Speaker 1:All right, what are other things that increase the risk? Are we talking weight, perhaps, or …
Speaker 2:
Well, certainly weight will make worse stress incontinence. Men and women with a weak sphincter valve will leak a lot more if they’re overweight. General health advice is very pertinent to the management of urine incontinence. Lose weight, keep fit, and specifically, men and women do pelvic floor exercises.
Now, that doesn’t fix all people with stress incontinence and the message today is that people don’t have to live with it. We can cure, that is fix completely the vast majority of people, and those in whom we don’t cure, we can usually significantly improve. In men and women, the surgical options are similar where we now are using what are called suburethral sling. These are inserted in a keyhole fashion. They’re success rate is in the order of 80 to 85%.
For men, in particular, with very severe incontinence, we have a very clever device known as an artificial urinary sphincter. That’s a hydraulic device, a little cuff around the urethra or water pipe, a little pump in the scrotum. The cuff keeps the urethra closed. It stops the leaking. When the bladder is full and they have the feeling that they want to empty, they simply push these little pump that’s under the skin of the scrotum and that allows the cuff to open the bladder to empty. After two minutes, the cuff automatically refills. The artificial urinary sphincter is a wonderful device to turn around what can be a very incapacitating problem.
Speaker 1:No questions. In the intro, we noted the stat that some 70% of people, perhaps even more don’t even seek advice despite this condition. Are you finding that in your practice?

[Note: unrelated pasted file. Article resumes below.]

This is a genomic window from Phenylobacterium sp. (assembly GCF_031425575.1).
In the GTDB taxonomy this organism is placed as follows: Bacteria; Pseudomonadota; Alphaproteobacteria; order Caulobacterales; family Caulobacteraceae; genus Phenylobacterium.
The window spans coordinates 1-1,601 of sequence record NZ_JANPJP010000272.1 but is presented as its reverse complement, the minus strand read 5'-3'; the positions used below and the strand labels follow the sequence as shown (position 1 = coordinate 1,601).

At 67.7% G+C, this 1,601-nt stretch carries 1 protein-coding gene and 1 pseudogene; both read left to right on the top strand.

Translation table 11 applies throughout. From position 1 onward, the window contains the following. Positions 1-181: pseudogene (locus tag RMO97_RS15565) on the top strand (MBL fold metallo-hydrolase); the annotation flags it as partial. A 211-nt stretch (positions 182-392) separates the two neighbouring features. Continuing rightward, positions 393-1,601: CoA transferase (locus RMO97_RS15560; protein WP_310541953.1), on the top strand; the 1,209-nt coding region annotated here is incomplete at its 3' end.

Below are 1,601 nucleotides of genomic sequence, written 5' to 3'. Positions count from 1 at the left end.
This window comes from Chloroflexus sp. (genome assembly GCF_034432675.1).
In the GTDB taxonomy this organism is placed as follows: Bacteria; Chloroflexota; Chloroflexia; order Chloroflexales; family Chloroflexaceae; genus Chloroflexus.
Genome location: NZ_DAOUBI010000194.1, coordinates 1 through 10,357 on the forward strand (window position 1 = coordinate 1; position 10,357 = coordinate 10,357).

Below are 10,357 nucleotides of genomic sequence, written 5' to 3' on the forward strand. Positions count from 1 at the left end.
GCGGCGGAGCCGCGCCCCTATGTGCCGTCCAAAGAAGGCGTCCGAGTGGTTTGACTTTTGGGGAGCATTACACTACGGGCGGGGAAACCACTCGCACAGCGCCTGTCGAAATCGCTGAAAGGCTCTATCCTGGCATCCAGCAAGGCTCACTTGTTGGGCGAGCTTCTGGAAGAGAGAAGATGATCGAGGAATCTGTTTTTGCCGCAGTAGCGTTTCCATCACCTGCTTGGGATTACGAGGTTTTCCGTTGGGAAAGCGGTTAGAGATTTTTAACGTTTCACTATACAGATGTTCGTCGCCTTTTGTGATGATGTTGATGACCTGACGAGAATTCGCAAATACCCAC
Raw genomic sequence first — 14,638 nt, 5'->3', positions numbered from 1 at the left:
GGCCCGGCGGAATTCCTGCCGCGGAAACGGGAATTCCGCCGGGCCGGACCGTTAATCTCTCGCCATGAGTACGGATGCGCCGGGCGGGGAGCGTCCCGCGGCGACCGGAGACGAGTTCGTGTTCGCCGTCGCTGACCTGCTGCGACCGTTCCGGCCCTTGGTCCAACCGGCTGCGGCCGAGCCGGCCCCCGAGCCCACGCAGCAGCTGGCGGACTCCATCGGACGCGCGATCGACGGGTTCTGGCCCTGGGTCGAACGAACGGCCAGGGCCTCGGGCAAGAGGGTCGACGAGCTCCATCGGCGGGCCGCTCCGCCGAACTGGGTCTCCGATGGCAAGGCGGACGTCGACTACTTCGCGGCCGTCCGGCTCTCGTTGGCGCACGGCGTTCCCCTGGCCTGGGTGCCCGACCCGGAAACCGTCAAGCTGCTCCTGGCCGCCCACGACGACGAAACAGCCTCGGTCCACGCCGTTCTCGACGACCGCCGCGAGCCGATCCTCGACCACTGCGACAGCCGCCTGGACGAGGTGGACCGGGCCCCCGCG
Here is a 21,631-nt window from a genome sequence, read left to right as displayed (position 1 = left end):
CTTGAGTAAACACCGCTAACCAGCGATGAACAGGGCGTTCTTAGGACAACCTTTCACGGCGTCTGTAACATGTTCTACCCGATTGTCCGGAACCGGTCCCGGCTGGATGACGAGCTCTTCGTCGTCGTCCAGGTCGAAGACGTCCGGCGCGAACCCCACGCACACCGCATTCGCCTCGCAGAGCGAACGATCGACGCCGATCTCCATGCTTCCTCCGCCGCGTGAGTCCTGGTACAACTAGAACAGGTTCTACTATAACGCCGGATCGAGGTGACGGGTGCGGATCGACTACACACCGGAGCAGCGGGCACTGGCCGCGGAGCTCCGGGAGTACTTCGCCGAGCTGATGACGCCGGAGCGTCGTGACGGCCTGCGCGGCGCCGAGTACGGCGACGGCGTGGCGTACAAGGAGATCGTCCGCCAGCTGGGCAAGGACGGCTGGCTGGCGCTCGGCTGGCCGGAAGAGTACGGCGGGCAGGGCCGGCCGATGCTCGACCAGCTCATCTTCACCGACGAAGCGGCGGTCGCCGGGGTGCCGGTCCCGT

Speaker 2:
That’s very true. People are embarrassed. They think they’re found silly talking about it. They think it’s an inevitable consequence of getting older. Of course, nothing can be further from the truth. This is a treatable, fixable problem. Often with as I say minimal key-hole surgery, 24 hours in hospital.
For the people with overactive bladder disfunction, we now have very good medications. Just take one each night and 85% of people are significantly better. We’re even using Botox injections now into the bladder muscle, which can also work very well to quieten down the bladder muscle and stop the urinary urgency and frequency.
Speaker 1:What’s the medication that’s having such great effect, doctor?
Speaker 2:
They’re bladder calming medications. The most popular one at the moment is a drug called [Budmiger 00:06:19]. That works on the receptor cells in the bladder muscle and it literally decreases the bladder pressure. As you decrease the pressure, you increase the compliance. That, therefore, makes the bladder a low-pressure, high-volume storage organ.
Speaker 1:All righty. Some great options there. Of course, I would imagine, just a handful of lifestyle changes too might help reduce any issues as well.
Speaker 2:
Certainly, things like diabetes can affect bladder control. Controlling diabetes especially at night, high sugar levels over the night will cause a lot of urinary frequency overnight. Excessive drinking of tea, coffee, and alcohol at night can mitigate the need to get up. Treating obstructive sleep apnea can make for a less disturbed sleep pattern overnight. General health issues are always very important.
Speaker 1:Yeah, plenty of options there. Great to shine a light on it, doctor. Appreciate your time.
Speaker 2:You’re welcome.
Speaker 1:
So good to chat. Doctor Philip Katelaris, a urologist at the [inaudible 00:07:29] Sydney Adventist Hospital here on this health check afternoon here at Talking Lifestyle.